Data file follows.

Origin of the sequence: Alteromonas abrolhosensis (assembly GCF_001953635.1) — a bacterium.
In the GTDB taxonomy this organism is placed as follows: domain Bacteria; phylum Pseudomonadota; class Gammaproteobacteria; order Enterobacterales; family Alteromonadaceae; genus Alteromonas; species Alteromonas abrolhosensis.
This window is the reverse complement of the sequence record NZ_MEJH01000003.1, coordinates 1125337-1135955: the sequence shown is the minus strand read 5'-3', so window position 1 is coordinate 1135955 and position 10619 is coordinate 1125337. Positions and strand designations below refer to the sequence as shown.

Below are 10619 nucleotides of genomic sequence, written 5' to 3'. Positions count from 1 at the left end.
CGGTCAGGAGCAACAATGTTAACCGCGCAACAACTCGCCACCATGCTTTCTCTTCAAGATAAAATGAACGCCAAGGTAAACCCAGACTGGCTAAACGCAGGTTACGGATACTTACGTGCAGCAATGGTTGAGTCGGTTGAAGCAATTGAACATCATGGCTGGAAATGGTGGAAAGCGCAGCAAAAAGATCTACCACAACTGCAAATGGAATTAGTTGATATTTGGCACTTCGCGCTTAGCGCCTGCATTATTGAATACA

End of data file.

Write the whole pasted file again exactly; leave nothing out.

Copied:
Origin of the sequence: Alteromonas abrolhosensis (assembly GCF_001953635.1) — a bacterium.
In the GTDB taxonomy this organism is placed as follows: domain Bacteria; phylum Pseudomonadota; class Gammaproteobacteria; order Enterobacterales; family Alteromonadaceae; genus Alteromonas; species Alteromonas abrolhosensis.
This window is the reverse complement of the sequence record NZ_MEJH01000003.1, coordinates 1125337-1135955: the sequence shown is the minus strand read 5'-3', so window position 1 is coordinate 1135955 and position 10619 is coordinate 1125337. Positions and strand designations below refer to the sequence as shown.

Below are 10619 nucleotides of genomic sequence, written 5' to 3'. Positions count from 1 at the left end.
CGGTCAGGAGCAACAATGTTAACCGCGCAACAACTCGCCACCATGCTTTCTCTTCAAGATAAAATGAACGCCAAGGTAAACCCAGACTGGCTAAACGCAGGTTACGGATACTTACGTGCAGCAATGGTTGAGTCGGTTGAAGCAATTGAACATCATGGCTGGAAATGGTGGAAAGCGCAGCAAAAAGATCTACCACAACTGCAAATGGAATTAGTTGATATTTGGCACTTCGCGCTTAGCGCCTGCATTATTGAATACA